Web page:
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AIDC F-CK-1 Ching Kuo

Multi-role fighter

F-CK-1 Ching Kuo fighter

The AIDC F-CK-1 Ching Kuo was indigenously developed in Taiwan with US assistance

Country of origin Taiwan
Entered service 1994
Crew 1 men
Dimensions and weight
Length 14.21 m
Wing span 8.53 m
Height 4.65 m
Weight (empty) 6.48 t
Weight (maximum take off) 12.2 t
Engines and performance
Engines 2 x ITEC TFE-1042-70 furbofans
Traction (dry / with afterburning) 2 x 26.8 / 42.08 kN
Maximum speed 1 275 km/h
Service ceiling 16.8 km
Range 1 100 km
Cannon 1 x 20 mm M61A1 cannon
Missiles AIM-9P air-to-air missile, Thien Chien I/II air-to-air missiles, Hsiung Feng II anti-ship missiles
Bombs Mk 80-series bombs, laser-guided bombs, cluster munitions


   Taiwan's ambitious programme to develop an advanced fighter to replace its fleet of F-5s and F-104s began in 1982, after the US government placed an embargo on the sale of the Northrop F-20, General Dynamics F-16, and any comparable fighter. The same restrictions were not placed on technical assistance, however, and US aerospace companies have collaborated closely with AIDC to develop an indigenous fighter and weapons system. Assistance has been provided by General Dynamics (airframe), Garrett (propulsion), Westinghouse (radar) and a Smiths Industries-led team (avionics).

   The F-CK-1 Ching Kuo resembles a US F-16 multi-role fighter. The aircraft is equipped with a Golden Dragon GD-53 multi-mode pulse-Doppler radar based on the AN/APG-67(V) developed for the F-20, but incorporating some technology from the Westinghouse AN/APG-66 unit used by the F-16A.

   Of mostly conventional all-metal construction, the Ching Kuo is of conventional configuration, albeit with wing/fuselage blending. The pilot sits on a Martin-Baker Mk 12 ejection seat and the pressurized cockpit is fitted with a sidestick controller, a wide-angle head-up display, and three multi-function look-down displays.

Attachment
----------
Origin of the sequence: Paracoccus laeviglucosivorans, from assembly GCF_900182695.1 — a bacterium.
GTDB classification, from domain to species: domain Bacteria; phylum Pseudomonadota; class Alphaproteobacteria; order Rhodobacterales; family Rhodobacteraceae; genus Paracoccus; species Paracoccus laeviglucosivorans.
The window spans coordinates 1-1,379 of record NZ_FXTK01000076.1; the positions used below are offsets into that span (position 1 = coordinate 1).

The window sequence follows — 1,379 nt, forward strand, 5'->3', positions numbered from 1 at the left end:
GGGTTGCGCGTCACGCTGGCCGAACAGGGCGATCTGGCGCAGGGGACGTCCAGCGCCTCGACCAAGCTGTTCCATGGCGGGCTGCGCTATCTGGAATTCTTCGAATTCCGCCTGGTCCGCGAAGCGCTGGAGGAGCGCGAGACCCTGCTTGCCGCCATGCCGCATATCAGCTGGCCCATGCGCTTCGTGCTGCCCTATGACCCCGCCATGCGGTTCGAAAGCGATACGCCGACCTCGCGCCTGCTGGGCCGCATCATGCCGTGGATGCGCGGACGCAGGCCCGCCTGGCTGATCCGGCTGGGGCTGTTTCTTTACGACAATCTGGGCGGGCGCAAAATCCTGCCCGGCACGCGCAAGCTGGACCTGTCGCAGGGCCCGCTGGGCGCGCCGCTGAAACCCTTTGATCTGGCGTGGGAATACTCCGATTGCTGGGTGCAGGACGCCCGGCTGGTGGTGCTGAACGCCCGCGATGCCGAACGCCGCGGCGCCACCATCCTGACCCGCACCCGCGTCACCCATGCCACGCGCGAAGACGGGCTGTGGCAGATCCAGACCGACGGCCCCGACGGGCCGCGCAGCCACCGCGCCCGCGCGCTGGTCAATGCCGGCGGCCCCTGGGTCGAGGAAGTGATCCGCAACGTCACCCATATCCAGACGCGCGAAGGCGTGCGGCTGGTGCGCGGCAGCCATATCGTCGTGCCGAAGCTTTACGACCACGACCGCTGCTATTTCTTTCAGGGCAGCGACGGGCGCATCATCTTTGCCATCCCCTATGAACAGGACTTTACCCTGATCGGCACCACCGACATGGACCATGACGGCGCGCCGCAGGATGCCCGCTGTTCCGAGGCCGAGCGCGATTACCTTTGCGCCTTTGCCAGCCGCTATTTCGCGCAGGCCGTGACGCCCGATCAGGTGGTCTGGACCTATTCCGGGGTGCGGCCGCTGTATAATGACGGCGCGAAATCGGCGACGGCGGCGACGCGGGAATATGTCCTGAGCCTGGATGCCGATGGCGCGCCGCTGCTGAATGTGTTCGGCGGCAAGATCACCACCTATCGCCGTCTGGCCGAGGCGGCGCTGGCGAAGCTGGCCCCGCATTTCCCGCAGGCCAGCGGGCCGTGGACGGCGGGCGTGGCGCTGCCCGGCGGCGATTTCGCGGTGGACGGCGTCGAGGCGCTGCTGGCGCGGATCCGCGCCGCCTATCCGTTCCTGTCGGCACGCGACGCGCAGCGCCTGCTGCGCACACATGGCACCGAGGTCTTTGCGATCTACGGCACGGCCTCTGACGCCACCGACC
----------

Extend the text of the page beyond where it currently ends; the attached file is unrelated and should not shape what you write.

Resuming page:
The first prototype made its maiden flight on 28 May 1989, and on 10 February 1994, the Republic of China Air Force's No7 Squadron publicly unveiled its aircraft, which included two production single-seaters (designated F-CK-1A) and two production two-seater conversion trainers (F-CK-1B). In March 1993, the country's legislature announced that procurement would be limited to only 130 aircraft, to equip two, instead of the planned four, wings. The final two aircraft were delivered in 2000. AIDC seeks government approval to offer a downgraded version of the two-seater Ching Kuo for export as a lead-in/advanced fighter trainer. This would not retain radar, internal gun or electronic counter measures systems.

   In 2013 it was reported that 71 Taiwanese Ching Kuo aircraft out of 120 operational will be upgraded. These will be compatible with new missiles with cluster warheads. These missiles have a range of 200 km and carry 100 submunitions.


F-CK-1 Ching Kuo fighter

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F-CK-1B Ching Kuo trainer

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F-CK-1 Ching Kuo fighter

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